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Is Viking Therapeutics, Inc. a Buy?

Keith Speights, The Motley Fool

Viking Therapeutics, Inc. (NASDAQ: VKTX) is losing money like it's going out of style. The biotech's total revenue this year matches its total revenue last year -- zip, zero, nada. At best, Viking is still several years away from even possibly winning approval for its first drug.

So if you ask me whether or not Viking Therapeutics stock is a buy, my answer is an enthusiastic... "yes."

That's my answer, at least, for aggressive investors. Despite all of the negatives that I ticked off for Viking, I really like this stock as a speculative play. 

Red question mark on top of $100 bills

Image source: Getty Images.

Similar drugs, very different valuations

The biggest reason why I think so highly of Viking Therapeutics' prospects is that I also think highly of Madrigal Pharmaceuticals' (NASDAQ: MDGL) prospects. In May, Madrigal announced really good results from a phase 2 clinical study of its lead candidate MGL-3196 in treating non-alcoholic steatohepatitis (NASH).

MGL-3196 met its primary endpoint of a statistically significant reduction of liver fat. Researchers use the probability value, or p-value, to determine whether a result was statistically significant. A p-value of less than 0.05 is the standard threshold they seek. MGL-3196 achieved a p-value of less than 0.0001. As icing on the cake, the drug also hit all of the study's key secondary endpoints. And it did all of this with a pretty good safety profile. 

What does all of this have to do with Viking? The biotech also has a pipeline candidate, VK2809, that's still in a phase 2 clinical study targeting treatment of non-alcoholic fatty liver disease (NAFLD) and elevated LDL cholesterol. NASH, by the way, is a serious type of NAFLD. Here's the important thing to know: Both MGL-3196 and VK2809 are thyroid hormone receptor (THR) beta-selective agonists.

Now, it's possible that Viking's drug won't be as effective as Madrigal's. However, I think there's a pretty good chance that VK2809 will be successful in its phase 2 study. We won't know for sure, though, until Viking announces the results from the study later this year.

In the meantime, Madrigal claims a market cap of $3.7 billion compared to Viking's market cap of around $640 million. The difference in the two biotechs' valuations is big primarily because of the possibility that VK2809's results will be disappointing. But if Viking reports positive results for the drug in a few months, the gap between its market cap and Madrigal's will narrow significantly.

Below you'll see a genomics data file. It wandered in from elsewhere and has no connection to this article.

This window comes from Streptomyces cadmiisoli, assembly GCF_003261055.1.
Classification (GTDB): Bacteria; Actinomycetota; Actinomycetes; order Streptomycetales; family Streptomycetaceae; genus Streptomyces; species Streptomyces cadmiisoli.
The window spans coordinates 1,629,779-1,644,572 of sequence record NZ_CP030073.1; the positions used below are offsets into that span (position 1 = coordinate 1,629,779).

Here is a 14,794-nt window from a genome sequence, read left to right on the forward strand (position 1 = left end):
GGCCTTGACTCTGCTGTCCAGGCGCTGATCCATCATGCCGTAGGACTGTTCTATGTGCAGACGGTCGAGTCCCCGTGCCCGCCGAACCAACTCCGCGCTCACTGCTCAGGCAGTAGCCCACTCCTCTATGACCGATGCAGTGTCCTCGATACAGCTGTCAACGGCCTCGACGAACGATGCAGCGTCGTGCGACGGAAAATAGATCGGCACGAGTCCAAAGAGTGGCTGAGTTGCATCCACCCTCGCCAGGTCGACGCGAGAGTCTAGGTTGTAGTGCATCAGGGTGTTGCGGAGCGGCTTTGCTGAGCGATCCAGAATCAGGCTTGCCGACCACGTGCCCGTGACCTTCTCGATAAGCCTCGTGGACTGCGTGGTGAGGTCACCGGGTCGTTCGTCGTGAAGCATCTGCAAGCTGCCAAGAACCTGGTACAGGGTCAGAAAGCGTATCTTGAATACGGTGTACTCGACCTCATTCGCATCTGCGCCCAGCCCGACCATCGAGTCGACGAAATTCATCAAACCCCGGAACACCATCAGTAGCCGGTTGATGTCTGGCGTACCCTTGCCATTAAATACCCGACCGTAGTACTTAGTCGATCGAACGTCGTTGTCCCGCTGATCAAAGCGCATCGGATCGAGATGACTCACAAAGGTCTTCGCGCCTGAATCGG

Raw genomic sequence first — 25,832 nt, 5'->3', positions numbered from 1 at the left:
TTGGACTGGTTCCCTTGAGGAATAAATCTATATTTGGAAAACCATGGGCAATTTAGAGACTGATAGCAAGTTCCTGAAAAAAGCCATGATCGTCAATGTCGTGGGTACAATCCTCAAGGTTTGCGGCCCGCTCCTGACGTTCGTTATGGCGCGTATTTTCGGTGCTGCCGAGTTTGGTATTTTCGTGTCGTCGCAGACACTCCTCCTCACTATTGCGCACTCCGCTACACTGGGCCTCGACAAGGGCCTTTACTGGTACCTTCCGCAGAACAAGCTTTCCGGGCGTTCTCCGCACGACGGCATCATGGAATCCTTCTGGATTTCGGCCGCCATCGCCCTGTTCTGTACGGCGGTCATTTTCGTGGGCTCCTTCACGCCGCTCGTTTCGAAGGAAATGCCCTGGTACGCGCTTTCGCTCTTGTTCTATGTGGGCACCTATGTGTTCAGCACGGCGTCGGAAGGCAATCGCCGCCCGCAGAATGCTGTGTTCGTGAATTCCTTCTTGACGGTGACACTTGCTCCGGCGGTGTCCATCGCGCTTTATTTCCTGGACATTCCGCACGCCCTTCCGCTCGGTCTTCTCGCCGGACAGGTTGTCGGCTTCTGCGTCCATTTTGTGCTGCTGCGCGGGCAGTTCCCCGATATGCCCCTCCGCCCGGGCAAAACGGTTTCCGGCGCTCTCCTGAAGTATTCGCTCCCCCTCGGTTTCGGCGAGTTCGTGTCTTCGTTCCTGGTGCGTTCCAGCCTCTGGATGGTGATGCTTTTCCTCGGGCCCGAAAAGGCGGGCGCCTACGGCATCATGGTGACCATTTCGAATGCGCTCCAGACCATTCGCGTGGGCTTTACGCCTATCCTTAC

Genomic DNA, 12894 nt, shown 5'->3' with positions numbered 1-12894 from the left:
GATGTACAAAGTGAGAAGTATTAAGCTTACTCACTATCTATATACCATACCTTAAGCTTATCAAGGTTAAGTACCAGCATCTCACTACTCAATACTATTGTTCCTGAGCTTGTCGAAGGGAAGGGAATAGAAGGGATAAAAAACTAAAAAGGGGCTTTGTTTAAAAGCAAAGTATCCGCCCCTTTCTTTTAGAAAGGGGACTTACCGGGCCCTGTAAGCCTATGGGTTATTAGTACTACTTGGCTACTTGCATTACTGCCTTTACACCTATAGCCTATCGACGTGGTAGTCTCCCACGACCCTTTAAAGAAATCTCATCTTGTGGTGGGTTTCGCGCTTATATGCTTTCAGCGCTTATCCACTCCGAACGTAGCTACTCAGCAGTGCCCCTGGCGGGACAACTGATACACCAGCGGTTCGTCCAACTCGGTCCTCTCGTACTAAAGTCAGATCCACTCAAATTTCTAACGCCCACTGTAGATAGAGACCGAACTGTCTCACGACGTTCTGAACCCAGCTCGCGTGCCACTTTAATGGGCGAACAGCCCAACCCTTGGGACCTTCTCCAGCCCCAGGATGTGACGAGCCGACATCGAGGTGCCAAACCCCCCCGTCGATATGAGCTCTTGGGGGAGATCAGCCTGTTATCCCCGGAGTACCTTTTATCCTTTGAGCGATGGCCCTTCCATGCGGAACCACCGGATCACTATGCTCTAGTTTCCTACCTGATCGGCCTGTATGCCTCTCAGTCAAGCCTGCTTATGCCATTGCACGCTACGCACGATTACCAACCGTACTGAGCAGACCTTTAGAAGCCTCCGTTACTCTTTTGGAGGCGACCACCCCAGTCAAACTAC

An attractive acquisition target

In June, I listed Madrigal and Viking as the two top takeover targets in the NASH space. I still think both biotechs are likely to be on the radar screens for bigger players.

I'm actually rooting for Gilead Sciences (NASDAQ: GILD) to buy either Madrigal or Viking and for Pfizer (NYSE: PFE) to scoop up whichever one Gilead doesn't acquire. Why? I own positions in both Gilead and Pfizer and would love to see them succeed in the NASH market.

Gilead would be a great suitor for Viking for a couple of reasons. First, the big biotech is already a leader in NASH with three candidates in its pipeline. Based on what I've read and heard from scientists who are experts in NASH, I suspect that combination therapies will be most effective in treating the disease. Adding a THR beta-selective agonist in the mix with its ASK-1 inhibitor, ACC inhibitor, and FXR agonist could be just the ticket for Gilead to become a major winner in the NASH market.

The second reason I think Gilead is an ideal company to buy Viking is that it has plenty of money to spend. As of the end of June, Gilead claimed $31.7 billion in cash, cash equivalents, and marketable securities. It could buy Viking with its spare change.

Pfizer isn't quite as far along as Gilead is. The big pharma company has a couple of NASH candidates in phase 2 testing with another experimental drug in phase 1. None of these drugs have the same mechanism of action as VK2809, so Viking's drug could be a good addition to Pfizer's pipeline. Pfizer isn't hurting for cash to spend on a small acquisition, either, with the company reporting $13.4 billion in cash, cash equivalents, and short-term investments as of the end of June.      

Adding it all up

As I pointed out, there are plenty of reasons to avoid Viking Therapeutics stock. However, I think the risk-reward proposition for the stock looks pretty good.

All Viking needs is successful results in its phase 2 study of VK2809. Based on historical data, there's a 45% probability that a metabolic drug in phase 2 testing will have positive results and advance to a phase 3 clinical study. I think the previous results for Madrigal's similar drug gives VK2809 even better odds than that. 

If I'm right and Viking announces solid phase 2 results in a few months, the biotech's share price will soar. And I suspect that one or more big players looking to pick up a promising NASH candidate will come calling. Aggressive investors should like those prospects.

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Keith Speights owns shares of Gilead Sciences and Pfizer. The Motley Fool owns shares of and recommends Gilead Sciences. The Motley Fool has a disclosure policy.